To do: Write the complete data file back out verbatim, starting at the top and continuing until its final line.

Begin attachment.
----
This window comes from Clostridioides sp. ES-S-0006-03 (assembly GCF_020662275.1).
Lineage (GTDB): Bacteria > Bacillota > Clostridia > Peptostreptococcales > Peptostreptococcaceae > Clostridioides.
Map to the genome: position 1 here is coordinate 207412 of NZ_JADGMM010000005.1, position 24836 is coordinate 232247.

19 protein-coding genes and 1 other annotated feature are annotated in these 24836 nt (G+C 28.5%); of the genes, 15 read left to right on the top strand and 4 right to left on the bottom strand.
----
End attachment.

This window comes from Clostridioides sp. ES-S-0006-03 (assembly GCF_020662275.1).
Lineage (GTDB): Bacteria > Bacillota > Clostridia > Peptostreptococcales > Peptostreptococcaceae > Clostridioides.
Map to the genome: position 1 here is coordinate 207412 of NZ_JADGMM010000005.1, position 24836 is coordinate 232247.

19 protein-coding genes and 1 other annotated feature are annotated in these 24836 nt (G+C 28.5%); of the genes, 15 read left to right on the top strand and 4 right to left on the bottom strand.